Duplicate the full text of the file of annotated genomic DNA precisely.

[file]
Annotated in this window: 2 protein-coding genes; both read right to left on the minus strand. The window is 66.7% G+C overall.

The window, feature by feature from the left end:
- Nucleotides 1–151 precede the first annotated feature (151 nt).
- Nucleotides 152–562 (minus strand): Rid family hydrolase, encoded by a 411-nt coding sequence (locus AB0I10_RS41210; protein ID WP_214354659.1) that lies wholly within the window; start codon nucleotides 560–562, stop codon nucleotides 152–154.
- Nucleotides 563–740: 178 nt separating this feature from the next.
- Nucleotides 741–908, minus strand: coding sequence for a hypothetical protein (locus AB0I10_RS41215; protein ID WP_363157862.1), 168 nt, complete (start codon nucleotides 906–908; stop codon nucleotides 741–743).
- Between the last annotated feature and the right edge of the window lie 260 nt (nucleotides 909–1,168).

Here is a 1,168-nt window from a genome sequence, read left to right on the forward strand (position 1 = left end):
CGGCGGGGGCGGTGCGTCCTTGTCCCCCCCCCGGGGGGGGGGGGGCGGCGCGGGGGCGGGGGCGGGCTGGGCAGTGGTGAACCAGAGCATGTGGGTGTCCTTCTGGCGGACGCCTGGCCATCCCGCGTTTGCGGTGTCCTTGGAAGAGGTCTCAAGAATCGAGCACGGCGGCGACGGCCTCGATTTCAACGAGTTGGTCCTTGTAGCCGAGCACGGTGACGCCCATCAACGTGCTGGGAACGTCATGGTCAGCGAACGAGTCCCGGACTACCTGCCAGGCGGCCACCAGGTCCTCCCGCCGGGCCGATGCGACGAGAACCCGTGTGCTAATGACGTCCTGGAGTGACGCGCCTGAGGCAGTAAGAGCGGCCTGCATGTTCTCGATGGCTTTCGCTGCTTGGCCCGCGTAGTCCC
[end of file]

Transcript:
Annotated in this window: 2 protein-coding genes; both read right to left on the minus strand. The window is 66.7% G+C overall.

The window, feature by feature from the left end:
- Nucleotides 1–151 precede the first annotated feature (151 nt).
- Nucleotides 152–562 (minus strand): Rid family hydrolase, encoded by a 411-nt coding sequence (locus AB0I10_RS41210; protein ID WP_214354659.1) that lies wholly within the window; start codon nucleotides 560–562, stop codon nucleotides 152–154.
- Nucleotides 563–740: 178 nt separating this feature from the next.
- Nucleotides 741–908, minus strand: coding sequence for a hypothetical protein (locus AB0I10_RS41215; protein ID WP_363157862.1), 168 nt, complete (start codon nucleotides 906–908; stop codon nucleotides 741–743).
- Between the last annotated feature and the right edge of the window lie 260 nt (nucleotides 909–1,168).

Here is a 1,168-nt window from a genome sequence, read left to right on the forward strand (position 1 = left end):
CGGCGGGGGCGGTGCGTCCTTGTCCCCCCCCCGGGGGGGGGGGGGCGGCGCGGGGGCGGGGGCGGGCTGGGCAGTGGTGAACCAGAGCATGTGGGTGTCCTTCTGGCGGACGCCTGGCCATCCCGCGTTTGCGGTGTCCTTGGAAGAGGTCTCAAGAATCGAGCACGGCGGCGACGGCCTCGATTTCAACGAGTTGGTCCTTGTAGCCGAGCACGGTGACGCCCATCAACGTGCTGGGAACGTCATGGTCAGCGAACGAGTCCCGGACTACCTGCCAGGCGGCCACCAGGTCCTCCCGCCGGGCCGATGCGACGAGAACCCGTGTGCTAATGACGTCCTGGAGTGACGCGCCTGAGGCAGTAAGAGCGGCCTGCATGTTCTCGATGGCTTTCGCTGCTTGGCCCGCGTAGTCCC